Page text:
Tag Archives: Pumpkin


They have arrived!  In all colors shapes and sizes.  Ladies and gentlemen, may I present – The Winter Squash!  There are so many things I love about this time of year.  The brisk mornings, the beautiful changing of the leaves, and most of all the hearty rich flavors of the season, particularly squash.

Winter squash (as opposed to your summer squash, such as zucchini) have thick tough outsides with sweet, rich flesh on the inside.  The outer skin should be undamaged, and dull in color, which means it was picked when fully mature.  When selecting a squash it should feel heavy and solid.  Also, make sure the stem is still attached, as a detached stem means it has been on the shelf for too long.  Do not refrigerate unless they’ve been cut.  The smaller squash should be used within two or three weeks of purchase while the larger varieties can go for as long as six or seven months if kept in a cool, dry place out of the sun.

People joke about needing a small chain saw to hack into these guys, but a good kitchen knife and some muscle should do it.  I’ve even heard of microwaving for a few minutes to soften them up.  Or start them baking in the oven, remove, cut, then continue cooking.  Either way, be VERY careful.

Another delight when working with squash is that they are pretty versatile in how they can be prepared.  The most popular techniques are baking, roasting, pureeing and stuffing.  My two favorites happen to be roasting and stuffing.  Roasting requires cutting the squash into bite-sized pieces, seasoning with some olive oil (and maybe some thyme and garlic), then placing in a 350°- 400° oven until a nice golden color appears with crisp edges.  Stuffing requires a little more preparation but makes for a beautiful and creative presentation.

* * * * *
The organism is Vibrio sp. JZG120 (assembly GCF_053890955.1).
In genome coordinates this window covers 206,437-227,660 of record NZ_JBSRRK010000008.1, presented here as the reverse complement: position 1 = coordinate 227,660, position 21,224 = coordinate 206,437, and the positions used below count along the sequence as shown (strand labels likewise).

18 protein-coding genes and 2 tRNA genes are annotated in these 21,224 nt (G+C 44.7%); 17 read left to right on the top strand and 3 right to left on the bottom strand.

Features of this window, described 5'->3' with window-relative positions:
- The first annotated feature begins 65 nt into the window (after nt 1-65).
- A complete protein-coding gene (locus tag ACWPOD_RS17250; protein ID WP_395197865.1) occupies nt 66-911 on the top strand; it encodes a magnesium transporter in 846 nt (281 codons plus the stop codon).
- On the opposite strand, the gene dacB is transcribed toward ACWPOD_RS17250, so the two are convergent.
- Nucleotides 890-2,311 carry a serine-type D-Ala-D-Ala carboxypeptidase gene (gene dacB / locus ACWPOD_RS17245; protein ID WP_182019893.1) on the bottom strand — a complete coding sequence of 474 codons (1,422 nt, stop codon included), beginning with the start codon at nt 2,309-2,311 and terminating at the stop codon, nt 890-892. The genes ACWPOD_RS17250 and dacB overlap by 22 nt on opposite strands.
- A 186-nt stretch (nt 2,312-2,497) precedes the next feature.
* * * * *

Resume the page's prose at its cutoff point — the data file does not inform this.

Acorn Squash – best for baking and stuffing
Green – yellow flesh, moderately sweet
White – pale yellow flesh, smooth with a delicate sweet flavor, high in calcium
Golden – looks like a little pumpkin, bright golden flesh, sweet
Flavor affinities:
Acorn squash + ginger + maple syrup
Acorn squash + sage + brown butter

Butternut Squash – best for baking and pureeing
Hardest to cut into, but very popular in soups due to its sweet nutty flavor
Flavor affinities:
Butternut squash + bay leaf + nutmeg
Butternut squash + ricotta cheese + rosemary
Butternut squash + bacon + maple syrup + sage




Pumpkin – mostly decorative but can be baked, roasted or pureed.  It provides more beta-carotene per serving than any other fruit or vegetable.  The smaller sugar pumpkins are very popular in baking.  Also the beloved seeds can be roasted with a little olive oil and salt.  The seeds are also popular in Mexican cuisine with cumin, coriander and jalapenos.
Flavor affinities:
Pumpkin + apple + curry
Pumpkin + olive oil + rosemary
Pumpkin + honey + balsamic vinegar

Spaghetti Squash – best for baking or steam then sauté
The yellow- to cream-colored flesh comes out in strands when cooked, giving the squash its name.
Flavor affinities:
Spaghetti Squash + pancetta + mushrooms
Spaghetti Squash + tomatoes + basil


Leave a comment

Filed under Uncategorized


Year two of my Oktoberfest celebration was a great success!

(Minus a windy and chilly rooftop)

Each time I host one of these parties I feel like I learn more about the need for organization, timing and in this case food warmers!  Great experience for me  as a budding culinary (insert culinary profession here).

Again, big thanks to my little sous chefs!


Homemade Pretzels with assorted mustards

Pumpkin Fondue (see recipe below from Brian Glover’s Cooking with Pumpkins and Squash)

Olive Oil Pumpkin Bread

Butternut Squash Soup (despite my blender bottoming out on my rug, the soup managed to make it to the table and the rug to the cleaners)